The “first follower” is as important as the leader

 I was forwarded a great video from Opinder Bawa (UCSF’s CTO) today —  here’s the video and Opinder’s lead in. 

Kevin Grumbach mentioned in conversation the wonderful 5 minute video from a Ted talk about how being a “first follower” is as important as being a leader.

 Do check out the link below and I think you will find it as relevant as I did for what we are trying to do with team research, community engagement, health professional education, health care teamwork and the like.

Google Scholar Citations – an easy way to get citation metrics into UCSF Profiles?

Recently Google launched Google Scholar Citations: a simple way for you to compute your citation metrics and track them over time, per this blog post.

I went in to check it out on July 25, 2011 and ‘signed up’ – and here’s what I found. NOTE: apparently this is a limited launch with a small number of users, so if you can’t sign up, you can provide your email address to be notified when they open it up to everyone.

1. I went to:

2. I logged into my Google account and then followed their 4 step process of claiming my citation profile. Here are the steps:

3. Step 1 was creating the Google scholar Profile – this entailed putting in my name, title, institution email address. (sorry no screen shot).

4. Step 2 is to import “Your articles.” The system automatically shows me what it found and then I went in to “claim” which articles were mine. Once I click the “This is mine” button next to every article that is mine, the button changes to “Remove” (if I want to change my mind). A few notes here:

a. The Google search found my articles in PubMed, and also some patent applications, but I know I had one article that isn’t it PubMed and this one was not found.

b. It was easy for me to claim my articles as I only had 3 items. For people with hundreds of articles to claim, I’m not sure how easy they make it to claim your work.

5. Step 3 is to configure your updates for Google scholar

6. Step 4 – Go to view your profile, which is private by default. Change this to public if you want others to find it (and if you want to create a link to it from your UCSF Profile)

Clicking on a specific article gets you to:

7. If you’ve made your Google Scholar Profile public, you can grab this Google URL and easily create a link to citation metrics in your UCSF Profile. Log in to UCSF Profiles and edit the Websites associated with your profile. See a screenshot of mine below, or view it live.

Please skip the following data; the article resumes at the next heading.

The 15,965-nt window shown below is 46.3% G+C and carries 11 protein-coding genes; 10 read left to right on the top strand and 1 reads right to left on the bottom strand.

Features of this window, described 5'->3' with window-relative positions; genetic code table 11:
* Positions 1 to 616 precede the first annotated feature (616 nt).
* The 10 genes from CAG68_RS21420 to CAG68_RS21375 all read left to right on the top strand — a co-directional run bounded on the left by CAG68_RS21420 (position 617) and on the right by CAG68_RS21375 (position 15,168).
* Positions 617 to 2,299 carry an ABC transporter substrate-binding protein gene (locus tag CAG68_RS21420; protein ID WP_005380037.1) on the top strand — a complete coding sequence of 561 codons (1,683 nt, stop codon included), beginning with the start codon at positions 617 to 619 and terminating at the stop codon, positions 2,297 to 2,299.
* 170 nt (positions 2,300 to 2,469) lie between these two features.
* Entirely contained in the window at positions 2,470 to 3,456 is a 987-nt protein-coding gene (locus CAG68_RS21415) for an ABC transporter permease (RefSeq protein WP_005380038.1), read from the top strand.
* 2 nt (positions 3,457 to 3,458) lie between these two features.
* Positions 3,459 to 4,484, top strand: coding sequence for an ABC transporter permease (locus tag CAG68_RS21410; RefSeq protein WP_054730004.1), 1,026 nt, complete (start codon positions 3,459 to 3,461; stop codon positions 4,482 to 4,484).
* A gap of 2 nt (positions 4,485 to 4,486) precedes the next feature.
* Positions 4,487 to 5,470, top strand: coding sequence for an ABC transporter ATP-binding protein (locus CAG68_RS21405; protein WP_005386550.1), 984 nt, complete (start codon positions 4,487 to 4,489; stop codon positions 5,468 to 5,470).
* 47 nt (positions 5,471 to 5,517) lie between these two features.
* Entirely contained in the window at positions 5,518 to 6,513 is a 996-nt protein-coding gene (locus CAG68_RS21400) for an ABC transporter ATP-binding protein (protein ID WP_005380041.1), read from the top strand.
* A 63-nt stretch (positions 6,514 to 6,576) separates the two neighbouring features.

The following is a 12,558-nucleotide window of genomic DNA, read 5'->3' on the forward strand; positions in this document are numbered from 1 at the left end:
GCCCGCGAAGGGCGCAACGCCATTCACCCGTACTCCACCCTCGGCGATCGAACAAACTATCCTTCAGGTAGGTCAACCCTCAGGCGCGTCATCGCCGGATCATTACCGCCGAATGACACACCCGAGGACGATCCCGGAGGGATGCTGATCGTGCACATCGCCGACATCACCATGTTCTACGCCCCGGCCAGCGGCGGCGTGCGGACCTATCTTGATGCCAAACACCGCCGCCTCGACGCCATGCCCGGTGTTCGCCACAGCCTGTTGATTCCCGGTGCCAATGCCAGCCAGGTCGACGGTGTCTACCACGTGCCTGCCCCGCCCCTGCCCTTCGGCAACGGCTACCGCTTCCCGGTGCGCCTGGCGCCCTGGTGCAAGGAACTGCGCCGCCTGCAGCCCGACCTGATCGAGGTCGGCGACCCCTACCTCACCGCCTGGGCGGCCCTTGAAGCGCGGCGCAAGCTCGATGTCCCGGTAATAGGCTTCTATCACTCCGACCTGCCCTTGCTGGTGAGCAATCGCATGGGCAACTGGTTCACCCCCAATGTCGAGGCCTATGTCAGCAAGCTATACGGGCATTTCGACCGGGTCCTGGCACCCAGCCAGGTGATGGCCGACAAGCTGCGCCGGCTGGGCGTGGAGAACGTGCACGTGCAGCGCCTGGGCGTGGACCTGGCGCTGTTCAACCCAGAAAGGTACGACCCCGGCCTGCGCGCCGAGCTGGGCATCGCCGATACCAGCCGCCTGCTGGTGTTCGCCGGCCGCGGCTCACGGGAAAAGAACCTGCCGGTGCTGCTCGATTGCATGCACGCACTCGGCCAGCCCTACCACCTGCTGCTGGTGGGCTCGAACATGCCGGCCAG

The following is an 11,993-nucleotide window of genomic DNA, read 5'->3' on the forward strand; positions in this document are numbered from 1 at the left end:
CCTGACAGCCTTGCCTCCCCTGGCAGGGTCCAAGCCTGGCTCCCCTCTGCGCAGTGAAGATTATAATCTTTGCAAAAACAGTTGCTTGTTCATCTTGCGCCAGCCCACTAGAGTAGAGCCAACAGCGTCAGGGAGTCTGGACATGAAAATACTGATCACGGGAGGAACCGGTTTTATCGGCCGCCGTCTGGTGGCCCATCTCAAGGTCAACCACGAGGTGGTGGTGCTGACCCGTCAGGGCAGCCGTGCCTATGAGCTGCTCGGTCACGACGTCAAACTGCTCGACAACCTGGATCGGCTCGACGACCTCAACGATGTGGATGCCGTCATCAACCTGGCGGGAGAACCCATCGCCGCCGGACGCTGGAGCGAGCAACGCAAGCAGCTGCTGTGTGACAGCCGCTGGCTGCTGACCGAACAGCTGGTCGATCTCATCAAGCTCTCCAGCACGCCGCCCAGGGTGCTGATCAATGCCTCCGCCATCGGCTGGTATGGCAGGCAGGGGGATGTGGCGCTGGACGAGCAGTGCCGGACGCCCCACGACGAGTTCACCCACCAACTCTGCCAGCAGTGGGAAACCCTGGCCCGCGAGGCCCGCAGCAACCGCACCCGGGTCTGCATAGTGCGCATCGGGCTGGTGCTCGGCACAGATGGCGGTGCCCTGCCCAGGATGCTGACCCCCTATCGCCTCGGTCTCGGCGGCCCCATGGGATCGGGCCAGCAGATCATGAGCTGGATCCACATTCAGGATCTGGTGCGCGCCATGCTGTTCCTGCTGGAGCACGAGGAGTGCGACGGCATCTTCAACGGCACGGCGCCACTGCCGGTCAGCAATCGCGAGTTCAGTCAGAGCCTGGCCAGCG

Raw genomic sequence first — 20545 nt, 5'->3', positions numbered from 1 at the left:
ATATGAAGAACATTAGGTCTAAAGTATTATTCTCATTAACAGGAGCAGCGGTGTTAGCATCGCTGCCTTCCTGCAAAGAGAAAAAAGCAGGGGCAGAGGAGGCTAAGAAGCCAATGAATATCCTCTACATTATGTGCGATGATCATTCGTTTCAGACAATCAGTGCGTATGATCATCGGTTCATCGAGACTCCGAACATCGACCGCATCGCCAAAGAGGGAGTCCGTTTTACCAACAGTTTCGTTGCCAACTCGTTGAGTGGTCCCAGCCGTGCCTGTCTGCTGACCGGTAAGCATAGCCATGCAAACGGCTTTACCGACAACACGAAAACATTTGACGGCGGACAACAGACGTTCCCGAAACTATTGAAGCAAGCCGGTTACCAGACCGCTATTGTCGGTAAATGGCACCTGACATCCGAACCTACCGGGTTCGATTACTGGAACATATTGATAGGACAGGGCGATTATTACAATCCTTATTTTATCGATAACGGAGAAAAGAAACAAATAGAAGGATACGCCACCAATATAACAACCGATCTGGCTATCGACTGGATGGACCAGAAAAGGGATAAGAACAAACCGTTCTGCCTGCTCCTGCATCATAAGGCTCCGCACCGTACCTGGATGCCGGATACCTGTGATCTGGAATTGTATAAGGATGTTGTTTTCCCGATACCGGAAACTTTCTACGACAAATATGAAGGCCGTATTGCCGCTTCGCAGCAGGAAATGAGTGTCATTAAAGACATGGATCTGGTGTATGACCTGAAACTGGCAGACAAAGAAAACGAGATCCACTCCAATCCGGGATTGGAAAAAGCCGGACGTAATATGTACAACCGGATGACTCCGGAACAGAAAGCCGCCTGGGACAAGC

We’ve got some other ideas on how this work can intersect with UCSF Profiles and our work with research networking tools … in more robust ways than this. But in less than 10 minutes, I was able to do the above. | A visual exploration on mapping complex networks | A visual exploration on mapping complex networks.

I found an interesting site for interesting visualizations of networks… here’s their description of what this site is about: intends to be a unified resource space for anyone interested in the visualization of complex networks. The project’s main goal is to leverage a critical understanding of different visualization methods, across a series of disciplines, as diverse as Biology, Social Networks or the World Wide Web. I truly hope this space can inspire, motivate and enlighten any person doing research on this field.

The “green” font…

We’ve recently had discussions about the font of the VH site, changing it for readability etc.  And now, for another interesting take on fonts… the ‘green’ font.  From the AP, a recent news story from the UW – Green Bay.

UW-Green Bay: New e-mail font will save money

Associated Press
Updated: 03/25/2010 08:48:18 AM CDT

A Wisconsin college has found a new way to cut costs with e-mail — by changing the font.

The University of Wisconsin-Green Bay has switched the default font on its e-mail system from Arial to Century Gothic. It says the change sounds minor, but it will save money on printer ink when students print out e-mails in the new font.

Diane Blohowiak, the school’s director of computing, says the new font uses about 30 percent less ink than the previous one.

That could add up to real savings, since the cost of printer ink works out to about $10,000 per gallon.

Blohowiak says the decision is part of the school’s five-year plan to go green. She tells Wisconsin Public Radio it’s great that a change that’s eco-friendly also saves money.

I looked this up online and the story got picked up by several newspapers. Below a link to the story in the Washington Post — read the comments below the actual story.  Some funny analysis as to whether this really is green…

Twitter, revisited….would we or should we use it? Here are 11 Commandments to ponder.

I read a short article this morning about the fact that the Department of Defense issued its social-media policy, and essentiall gave it the thumbs up.   The article goes on to discuss rules of engagement for employees’ use of social media, or lack thereof.  The author puts forth The 11 Commandments of Corporate Tweeting and while these are focused on the use of Twitter in corporate America, I think the 11 are straightforward and rational, and would apply to our setting as well.  A few of them are listed below.

– We can articulate the company vision in 140 characters or less, minus PR puffery and cliché.

– We are willing to give credit to cool, innovative, or thought-provoking ideas, even if coined by someone else.

– We are willing to challenge a potentially destructive position even if our position generates criticism.